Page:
CHICAGO (CN) – A Spanish trader may keep the $500,000 he made on potash stock options, a return of more than 1,000 percent, because the SEC cannot prove insider trading, a federal judge ruled.
In August 2010, two Spanish men, Juan Jose Fernandez Garcia and Luis Martin Caro Sanchez bought “relatively risky” stock options in Potash Corporation of Saskatchewan, a company that mines potash, a key ingredient in fertilizer.
Four days later, BHP Billiton acquired Potash, sending its stock price up by roughly 27 percent. Garcia and Sanchez sold their options for a total of nearly $1.1 million, a return of approximately 1,000 percent.
The Securities and Exchange Commission quickly froze both men’s assets with an emergency order, alleging that the two engaged in “highly profitable and highly suspicious trading.” Garcia consented to a settlement in May 2011 that ordered him to disgorge approximately $575,000 in profits from his Potash trades.
Sanchez, on the other hand, moved for summary judgment, claiming that the SEC failed to connect him to any insider “but instead hangs its hat on bare assertions about ‘suspicious’ trades.”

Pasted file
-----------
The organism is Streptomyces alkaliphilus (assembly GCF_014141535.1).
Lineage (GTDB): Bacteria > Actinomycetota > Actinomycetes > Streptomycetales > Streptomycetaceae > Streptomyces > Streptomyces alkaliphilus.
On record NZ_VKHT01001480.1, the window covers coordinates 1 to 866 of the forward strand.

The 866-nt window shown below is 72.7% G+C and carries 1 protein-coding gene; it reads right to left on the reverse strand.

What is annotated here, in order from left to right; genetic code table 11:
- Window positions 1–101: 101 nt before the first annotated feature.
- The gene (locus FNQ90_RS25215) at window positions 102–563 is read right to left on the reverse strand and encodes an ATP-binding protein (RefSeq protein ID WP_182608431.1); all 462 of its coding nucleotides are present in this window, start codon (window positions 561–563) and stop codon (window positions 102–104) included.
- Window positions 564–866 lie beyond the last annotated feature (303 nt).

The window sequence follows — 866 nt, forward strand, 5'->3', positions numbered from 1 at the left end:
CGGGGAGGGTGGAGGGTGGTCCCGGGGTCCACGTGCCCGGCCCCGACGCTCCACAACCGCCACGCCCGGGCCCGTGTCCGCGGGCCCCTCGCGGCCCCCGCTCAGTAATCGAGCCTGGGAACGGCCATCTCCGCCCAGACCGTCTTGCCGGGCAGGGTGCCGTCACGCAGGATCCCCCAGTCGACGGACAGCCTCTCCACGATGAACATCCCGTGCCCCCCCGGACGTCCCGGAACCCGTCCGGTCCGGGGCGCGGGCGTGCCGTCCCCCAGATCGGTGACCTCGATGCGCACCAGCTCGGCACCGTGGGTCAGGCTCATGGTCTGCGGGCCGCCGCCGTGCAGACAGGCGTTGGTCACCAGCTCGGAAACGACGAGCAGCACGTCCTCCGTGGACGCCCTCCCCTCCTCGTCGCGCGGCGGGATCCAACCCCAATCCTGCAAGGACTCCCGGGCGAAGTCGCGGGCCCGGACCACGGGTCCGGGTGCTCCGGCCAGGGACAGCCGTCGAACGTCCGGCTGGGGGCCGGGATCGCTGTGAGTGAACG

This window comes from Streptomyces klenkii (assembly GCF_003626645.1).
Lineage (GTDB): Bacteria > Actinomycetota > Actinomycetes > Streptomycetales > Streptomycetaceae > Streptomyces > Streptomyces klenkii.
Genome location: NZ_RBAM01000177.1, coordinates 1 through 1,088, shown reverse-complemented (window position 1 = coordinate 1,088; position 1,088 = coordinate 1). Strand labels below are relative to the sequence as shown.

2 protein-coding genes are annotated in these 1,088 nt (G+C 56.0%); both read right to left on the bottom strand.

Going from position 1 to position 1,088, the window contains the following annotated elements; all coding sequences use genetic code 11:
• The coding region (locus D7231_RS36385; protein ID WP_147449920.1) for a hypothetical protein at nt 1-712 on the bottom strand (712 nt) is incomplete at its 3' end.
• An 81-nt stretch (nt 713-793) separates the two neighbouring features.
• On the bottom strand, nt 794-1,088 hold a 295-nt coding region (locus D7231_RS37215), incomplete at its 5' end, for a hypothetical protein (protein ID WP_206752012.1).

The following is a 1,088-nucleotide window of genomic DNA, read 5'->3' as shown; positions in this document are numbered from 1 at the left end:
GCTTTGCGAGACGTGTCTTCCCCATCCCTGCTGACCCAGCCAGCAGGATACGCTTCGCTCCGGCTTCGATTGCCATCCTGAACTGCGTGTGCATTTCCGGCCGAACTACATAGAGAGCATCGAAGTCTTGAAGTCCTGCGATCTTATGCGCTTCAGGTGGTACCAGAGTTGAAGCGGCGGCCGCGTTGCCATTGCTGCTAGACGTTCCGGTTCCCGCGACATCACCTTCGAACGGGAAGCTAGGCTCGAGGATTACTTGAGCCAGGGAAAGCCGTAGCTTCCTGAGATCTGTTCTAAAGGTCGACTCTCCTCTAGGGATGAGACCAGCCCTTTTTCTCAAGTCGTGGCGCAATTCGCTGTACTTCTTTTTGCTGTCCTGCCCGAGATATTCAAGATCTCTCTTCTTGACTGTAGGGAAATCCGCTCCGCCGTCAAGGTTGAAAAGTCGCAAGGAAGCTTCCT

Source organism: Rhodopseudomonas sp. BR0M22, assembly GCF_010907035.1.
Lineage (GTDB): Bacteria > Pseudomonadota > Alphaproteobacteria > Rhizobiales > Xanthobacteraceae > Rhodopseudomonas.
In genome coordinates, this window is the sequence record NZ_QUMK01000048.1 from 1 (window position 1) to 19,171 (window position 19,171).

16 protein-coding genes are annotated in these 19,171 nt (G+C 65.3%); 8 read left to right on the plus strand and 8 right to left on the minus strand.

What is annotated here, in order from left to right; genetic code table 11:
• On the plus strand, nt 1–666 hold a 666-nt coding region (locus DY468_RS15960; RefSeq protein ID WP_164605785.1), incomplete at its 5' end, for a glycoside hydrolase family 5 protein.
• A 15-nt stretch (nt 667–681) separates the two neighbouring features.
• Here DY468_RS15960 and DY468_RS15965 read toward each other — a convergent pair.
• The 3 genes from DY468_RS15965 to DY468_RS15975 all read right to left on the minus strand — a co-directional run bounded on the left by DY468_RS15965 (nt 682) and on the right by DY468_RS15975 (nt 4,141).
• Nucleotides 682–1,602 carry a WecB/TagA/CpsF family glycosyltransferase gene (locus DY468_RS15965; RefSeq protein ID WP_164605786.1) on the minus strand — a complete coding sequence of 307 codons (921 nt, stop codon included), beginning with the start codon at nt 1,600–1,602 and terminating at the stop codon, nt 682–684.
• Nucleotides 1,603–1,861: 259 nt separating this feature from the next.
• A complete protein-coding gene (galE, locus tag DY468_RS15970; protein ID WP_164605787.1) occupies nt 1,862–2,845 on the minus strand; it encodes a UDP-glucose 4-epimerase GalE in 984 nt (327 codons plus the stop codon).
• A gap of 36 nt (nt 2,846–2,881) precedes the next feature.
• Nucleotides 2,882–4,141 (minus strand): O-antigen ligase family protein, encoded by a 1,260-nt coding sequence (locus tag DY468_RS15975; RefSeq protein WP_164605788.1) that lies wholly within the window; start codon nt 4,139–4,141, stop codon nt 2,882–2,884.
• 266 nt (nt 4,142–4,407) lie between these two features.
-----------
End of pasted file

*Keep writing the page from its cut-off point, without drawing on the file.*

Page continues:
In his deposition, the trader explained that he bought the options “as an attempt to increase the risk level of his overall portfolio.”
Last week, U.S. District Judge Marvin Aspen granted Sanchez’s motion, finding that “the SEC is asking us to do two seemingly unprecedented things.”
“First, it wants us to rule that a jury could find Sanchez traded on insider information, even though the SEC has no indication that Sanchez knew an insider,” he wrote. “Second, it wants us to impose an adverse inference against Sanchez because he trashed a computer, even though the SEC has no indication that there was relevant information on the computer.”
Regulators also cannot prove any connection between Sanchez and Garcia.
“The SEC believes that because Sanchez’s story is ‘too convenient,’ we should ignore it,” the 30-page decision states. However, “even drawing inferences in favor of the SEC, there is no reason to ignore his testimony.”
While Sanchez’s explanations may not be wholly convincing, “we cannot address credibility on a motion for summary judgment and it is not necessary to do so, because we are still left with a mere suspicion of insider trading,” Aspen wrote.
“The SEC has no shown that Sanchez ever had an opportunity to acquire nonpublic information,” he added.
Aspen said the freeze and injunction on Sanchez’s assets should be lifted immediately.